Love is in the air, and while Cupid is sharpening his arrows for Valentine’s Day, scammers are sharpening their skills and using holiday-themed keywords to target unsuspecting users. Whether you’re looking for your soul mate or just trying to buy something special for your sweetheart, hackers see this as an opportunity for profit as you scan the web for ideas.
As we’ve discussed before here in the blog, cybercriminals are always looking for new ways to increase profits by infecting the largest number of users possible. This means that they’re most likely to target widely used platforms (like Android), software used by large businesses or banks (like Windows), and keywords around hot news events or holidays (like Valentine’s Day or Winter Storm Nemo).
So before you get swept up in the romance this Thursday, take a moment to run down our holiday safety checklist below. Education is half the battle, and knowing which scams to look out for could save you and your devices from Valentine’s Day scams.
1. Malicious Valentine E-Cards
E-Cards are a great way to share a Valentine with a far-away friend, but they’re also one of the easiest ways for hackers to spread malicious software. Before you open up a Valentine’s Day email or attachment, even if it’s from someone you know well, double-check with that person over the phone to make sure the email is legitimate.
2. Too Good to be True Deals
“$10 for a dinner for two!? I’ll take 5!”
Remember: If it sounds too good to be true, it probably is. If you ever receive unsolicited emails offering discounted prices on holiday gifts, dinners, flowers, or romantic getaways, do not click on the email or download any attachments. Most likely, it’s an effort to either infect your PC or mobile device with a virus or steal your credit card information on a phony e-commerce site. When searching for deals, make sure you use a safe search plug-in like McAfee SiteAdvisor that provides color coded ratings in your search results to tell you what sites are safe to click on. SiteAdvisor is available with McAfee All Access and McAfee Mobile Security. In addition, only buy from online retailers who display a security seal like McAfee SECURE on their website, which indicates that the site is scanned daily for security vulnerabilities. You can learn how to identify a true security seal here in the McAfee e-commerce blog.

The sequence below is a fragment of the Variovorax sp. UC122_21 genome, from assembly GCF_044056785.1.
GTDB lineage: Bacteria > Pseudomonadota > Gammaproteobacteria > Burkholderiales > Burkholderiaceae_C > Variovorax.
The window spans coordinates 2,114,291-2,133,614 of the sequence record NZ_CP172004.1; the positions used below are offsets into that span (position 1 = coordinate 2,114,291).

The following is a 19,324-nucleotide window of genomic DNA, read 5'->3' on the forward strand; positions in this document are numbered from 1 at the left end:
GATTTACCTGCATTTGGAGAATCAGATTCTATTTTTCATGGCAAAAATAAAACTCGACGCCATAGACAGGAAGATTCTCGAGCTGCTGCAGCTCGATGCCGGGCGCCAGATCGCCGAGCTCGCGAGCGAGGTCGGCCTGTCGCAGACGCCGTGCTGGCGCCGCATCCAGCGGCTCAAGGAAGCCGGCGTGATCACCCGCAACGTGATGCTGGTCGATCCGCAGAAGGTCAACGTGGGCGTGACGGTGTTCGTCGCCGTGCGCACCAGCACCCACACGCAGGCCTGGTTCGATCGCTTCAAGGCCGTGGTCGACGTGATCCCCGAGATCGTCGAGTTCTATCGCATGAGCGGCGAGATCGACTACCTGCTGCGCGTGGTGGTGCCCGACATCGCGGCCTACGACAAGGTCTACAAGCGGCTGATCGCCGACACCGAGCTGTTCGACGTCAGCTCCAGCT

3. Fake Dating Profiles
There’s a saying used often in digital marketing that states, “On the Internet, nobody knows you’re a dog.” The message is: The person you’re talking to online could be anyone–from your next-door neighbor to a seasoned cybercriminal. If you receive an unsolicited invitation to connect on social media or dating websites, stay on guard for potential scam opportunities. Criminals often foster fake online relationships with unlucky singles, only to steal their personal information or ask for large sums of money later on.
4. Love-Themed Mobile Apps
Valentine’s Day wallpaper downloads and love-themed mobile apps are also prime real estate for cybercriminals. These downloads are most often available in unofficial Android app stores, and they are used to install malicious software on your mobile device or steal your personal information. Especially around holidays, when you’re bound to do more online shopping, make sure to keep security software like McAfee All Access updated. McAfee All Access will scan ALL of your devices for malicious content (PCs, Macs, smartphones and tablets) and block risky websites proactively.
For more information on how to avoid online drama this Valentine’s Day, check out our Love, Relationships, and Technology survey, and be sure to follow us on Facebook and on Twitter with @McAfeeConsumer.